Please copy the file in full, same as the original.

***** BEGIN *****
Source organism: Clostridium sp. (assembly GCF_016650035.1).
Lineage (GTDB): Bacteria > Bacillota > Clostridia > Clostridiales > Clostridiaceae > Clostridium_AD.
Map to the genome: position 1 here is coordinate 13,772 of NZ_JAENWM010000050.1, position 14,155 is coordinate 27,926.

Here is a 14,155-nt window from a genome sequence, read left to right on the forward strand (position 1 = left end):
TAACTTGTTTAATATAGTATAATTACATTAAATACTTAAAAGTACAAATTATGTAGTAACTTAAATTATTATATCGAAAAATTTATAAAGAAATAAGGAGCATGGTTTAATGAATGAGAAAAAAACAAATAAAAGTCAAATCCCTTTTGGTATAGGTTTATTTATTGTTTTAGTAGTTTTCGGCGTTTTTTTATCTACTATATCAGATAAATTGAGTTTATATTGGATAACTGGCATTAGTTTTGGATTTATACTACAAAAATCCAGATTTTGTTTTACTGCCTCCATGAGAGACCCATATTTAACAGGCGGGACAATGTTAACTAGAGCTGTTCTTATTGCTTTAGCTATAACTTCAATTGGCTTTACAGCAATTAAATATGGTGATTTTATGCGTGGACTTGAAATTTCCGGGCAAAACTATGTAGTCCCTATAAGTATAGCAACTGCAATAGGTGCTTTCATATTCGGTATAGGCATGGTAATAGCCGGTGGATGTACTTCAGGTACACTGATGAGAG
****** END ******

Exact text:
Source organism: Clostridium sp. (assembly GCF_016650035.1).
Lineage (GTDB): Bacteria > Bacillota > Clostridia > Clostridiales > Clostridiaceae > Clostridium_AD.
Map to the genome: position 1 here is coordinate 13,772 of NZ_JAENWM010000050.1, position 14,155 is coordinate 27,926.

Here is a 14,155-nt window from a genome sequence, read left to right on the forward strand (position 1 = left end):
TAACTTGTTTAATATAGTATAATTACATTAAATACTTAAAAGTACAAATTATGTAGTAACTTAAATTATTATATCGAAAAATTTATAAAGAAATAAGGAGCATGGTTTAATGAATGAGAAAAAAACAAATAAAAGTCAAATCCCTTTTGGTATAGGTTTATTTATTGTTTTAGTAGTTTTCGGCGTTTTTTTATCTACTATATCAGATAAATTGAGTTTATATTGGATAACTGGCATTAGTTTTGGATTTATACTACAAAAATCCAGATTTTGTTTTACTGCCTCCATGAGAGACCCATATTTAACAGGCGGGACAATGTTAACTAGAGCTGTTCTTATTGCTTTAGCTATAACTTCAATTGGCTTTACAGCAATTAAATATGGTGATTTTATGCGTGGACTTGAAATTTCCGGGCAAAACTATGTAGTCCCTATAAGTATAGCAACTGCAATAGGTGCTTTCATATTCGGTATAGGCATGGTAATAGCCGGTGGATGTACTTCAGGTACACTGATGAGAG